The good news is the Yanks are thinking that an April interest rate rise is more possible but US stocks weren’t very negative overnight. The bad news is that the greenback has started to rise as a response so the oil price has fallen, as it’s sold in US dollars.
But the good news is that our dollar is down to 75.33 US cents. Only a week ago, it got as high as 76.80 US cents. This is good for our economies’ economic growth.
Though the bad news is that our stock market has been rising because the weaker US dollar has helped commodity prices (oil and iron ore) rise, which has helped the share prices of BHP and Rio, et al. This in turn helped our overall stock market head higher.
On February 10, our S&P/ASX 200 index was at a 2016 low of 4706.3 so it’s still up 9.2%. The currency response to US rising rates talk has to be watched.
That said, we should be happy with the good news that the likes of Patrick Harker, who is the Fed President at the Philadelphia branch of the US central bank, has been pedaling. Looking at better economic data, he told Reuters “there is a strong case that we need to continue to raise rates.”
The bad news is that CNBC says the Fed boss, Janet Yellen, has a “mini-revolt” on her hands, with talkative Fed presidents lining up to publicly support an April rate rise. This idea is at odds with the market view that June was the more likely time for the next rise.
The good news is that if the Fed actually did raise rates in April it would be a response to a better than expected economy, that’s creating jobs, inflation and a more normal economy. It would be a big boost to those who thought QE would work.
But the bad news is that the stock market has not had a good short-term response to the “getting real” concept of a stronger US economy needing to have some interest rate rises. And if this rise actually does come in April, it coincides with that old cliché, which I concede I do bring up a lot, “sell in May and go away, come back on St. Legers Day.” This is around September, when the English summer holiday period ends and historically, before the age of the internet, stockbrokers would get back to work in the UK.
Adding to the badness of the news is that stock market crashes come in either September or October and there are doomsday merchants out there selling this story — again!
The good news is that the “sell in May” and late year market crashes don’t always happen. Happily, history shows that the year of a US Presidential election is the second-best for stocks. The best is the year before but last year wasn’t a good one for the market, so the odds might be in favour for a better one in 2016.
On the other hand, the bad news is this US election brings Donald Trump as a possible Republican candidate. After the Belgian bombing, it looks like his pitch (which is more right-wing, slightly loopy but appealing to the masses who are fed up with political correctness) means he could become the next US president!
You’d expect this would be good for Wall Street, as Trump is a business titan but he’s selling policies that include more tariff protection, job preferences for US workers and a lot more that sounds great to average voters but could hurt the productivity and competitive advantage of many listed US companies.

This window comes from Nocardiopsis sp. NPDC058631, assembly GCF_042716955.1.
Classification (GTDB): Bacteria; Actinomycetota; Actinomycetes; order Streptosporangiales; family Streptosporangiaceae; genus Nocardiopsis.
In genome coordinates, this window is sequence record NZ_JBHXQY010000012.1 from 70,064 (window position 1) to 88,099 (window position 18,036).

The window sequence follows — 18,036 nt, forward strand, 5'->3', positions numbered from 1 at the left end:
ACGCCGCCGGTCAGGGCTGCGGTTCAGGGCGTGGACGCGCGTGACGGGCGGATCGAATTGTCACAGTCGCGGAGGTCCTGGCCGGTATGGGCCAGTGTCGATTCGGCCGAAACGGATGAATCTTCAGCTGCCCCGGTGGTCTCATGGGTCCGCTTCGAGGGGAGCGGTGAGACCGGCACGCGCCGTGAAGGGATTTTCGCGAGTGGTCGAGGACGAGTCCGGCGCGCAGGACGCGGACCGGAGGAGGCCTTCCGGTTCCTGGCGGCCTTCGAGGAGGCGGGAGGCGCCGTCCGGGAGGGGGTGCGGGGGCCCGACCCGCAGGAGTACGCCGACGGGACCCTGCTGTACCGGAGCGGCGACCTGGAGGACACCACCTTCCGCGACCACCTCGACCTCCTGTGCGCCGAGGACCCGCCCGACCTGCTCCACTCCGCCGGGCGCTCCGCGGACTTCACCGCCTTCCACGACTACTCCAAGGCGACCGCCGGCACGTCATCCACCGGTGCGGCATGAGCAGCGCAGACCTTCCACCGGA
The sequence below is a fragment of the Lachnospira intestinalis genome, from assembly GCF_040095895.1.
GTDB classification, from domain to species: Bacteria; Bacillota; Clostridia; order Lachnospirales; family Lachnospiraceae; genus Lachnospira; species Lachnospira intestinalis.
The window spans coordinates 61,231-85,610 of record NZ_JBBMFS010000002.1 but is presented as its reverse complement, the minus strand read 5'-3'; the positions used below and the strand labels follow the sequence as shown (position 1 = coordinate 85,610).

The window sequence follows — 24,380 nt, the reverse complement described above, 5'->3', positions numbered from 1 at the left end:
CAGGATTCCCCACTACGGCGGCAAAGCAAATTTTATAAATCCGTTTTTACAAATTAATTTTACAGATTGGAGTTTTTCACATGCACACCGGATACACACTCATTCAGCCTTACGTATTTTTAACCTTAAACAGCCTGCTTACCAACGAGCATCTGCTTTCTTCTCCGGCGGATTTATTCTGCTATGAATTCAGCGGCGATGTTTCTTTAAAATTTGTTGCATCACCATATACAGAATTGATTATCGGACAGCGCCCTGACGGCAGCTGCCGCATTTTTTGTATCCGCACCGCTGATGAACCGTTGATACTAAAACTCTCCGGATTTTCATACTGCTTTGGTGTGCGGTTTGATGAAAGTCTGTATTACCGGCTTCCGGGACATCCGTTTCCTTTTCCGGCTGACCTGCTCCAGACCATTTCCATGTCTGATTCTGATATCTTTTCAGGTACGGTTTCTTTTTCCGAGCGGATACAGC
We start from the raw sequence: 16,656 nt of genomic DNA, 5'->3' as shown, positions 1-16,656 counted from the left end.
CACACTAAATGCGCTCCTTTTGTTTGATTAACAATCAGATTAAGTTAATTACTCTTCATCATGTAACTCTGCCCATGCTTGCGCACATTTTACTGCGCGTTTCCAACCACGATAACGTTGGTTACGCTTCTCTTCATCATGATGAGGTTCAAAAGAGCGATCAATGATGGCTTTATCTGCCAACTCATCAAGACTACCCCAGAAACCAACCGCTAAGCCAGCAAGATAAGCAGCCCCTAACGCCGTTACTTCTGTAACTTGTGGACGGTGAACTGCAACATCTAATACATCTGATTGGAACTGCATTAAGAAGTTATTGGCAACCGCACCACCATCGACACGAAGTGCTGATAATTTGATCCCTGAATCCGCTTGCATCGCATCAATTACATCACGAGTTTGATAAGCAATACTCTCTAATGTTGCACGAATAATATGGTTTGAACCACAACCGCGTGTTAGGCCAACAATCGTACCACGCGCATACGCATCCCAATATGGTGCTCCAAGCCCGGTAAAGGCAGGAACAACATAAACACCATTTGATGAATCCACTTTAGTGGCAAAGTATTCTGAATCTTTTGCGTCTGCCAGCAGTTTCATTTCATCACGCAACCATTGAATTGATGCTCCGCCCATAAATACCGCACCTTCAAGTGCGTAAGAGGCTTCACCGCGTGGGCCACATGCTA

The good news is that a Huffington Post poll says 32.5% of Americans hold a favourable view on Donald. Meantime, Eric Grenier, on the CBC website (on his analysis of the voting data so far from the primaries) says that “Clinton would likely win between 347 and 416 electoral college votes against Trump.” And more importantly: “She would need 270 to become the next president.”
I liked his conclusion: “Without a major shift in American public opinion, the White House is increasingly looking like one piece of real estate that Donald Trump will not get to stamp his name on.”
While that seems like good news (given Trump being Trump), the bad news is it does mean another Democrat president is likely! We had high hopes for Barack Obama but he has not been the greatest of high-achieving US leaders. His foreign policy has been inept and the US economy could’ve had better leadership as well. He’s been OK but not spectacular, when the US economy needed spectacular.
Hilary is tough and being a woman couldn’t hurt given how poor the men have been. We know that because Bill Clinton (despite his night moves) is still seen as the country’s best, recent president and before him, Ronald Reagan is nearly being remembered with saint-like reverence.
And while another Democrat might be looking like bad news, the good news is that according to economist Paul Krugman, since 1947 “the economy grew, on average, 4.35 percent per year [under Democrats]; under Republicans, only 2.54 percent.”
Even the stock market has performed better for Democrats but even the left leaning Krugman says the Dems did get a lot of luck. For example, he says the Democrats have had better oil shocks, like the one now. Still, I do recall Bill Clinton making famous that line: “It's the economy, stupid.”
That should augur well for Hilary, if she becomes the next US president.
Last night on my Sky News Business TV program, the world’s scariest economist, Steve Keen (now at Kingston Uni in the UK) said a recession by 2017 or 2018 is on the cards. In terms of timing, that looks possible so having a pro-growth US president who’s smarter than Donald Trump looks like the right option for the world economy and global stock markets.
On balance, this analysis has led me to the conclusion that yes, I’m rooting for good news but does that surprise any of you?
I want a stronger US economy, rising US interest rates, a higher greenback, a lower Oz dollar, a faster growing local economy and a rising stock market here. And that’s not stupid, stupid!
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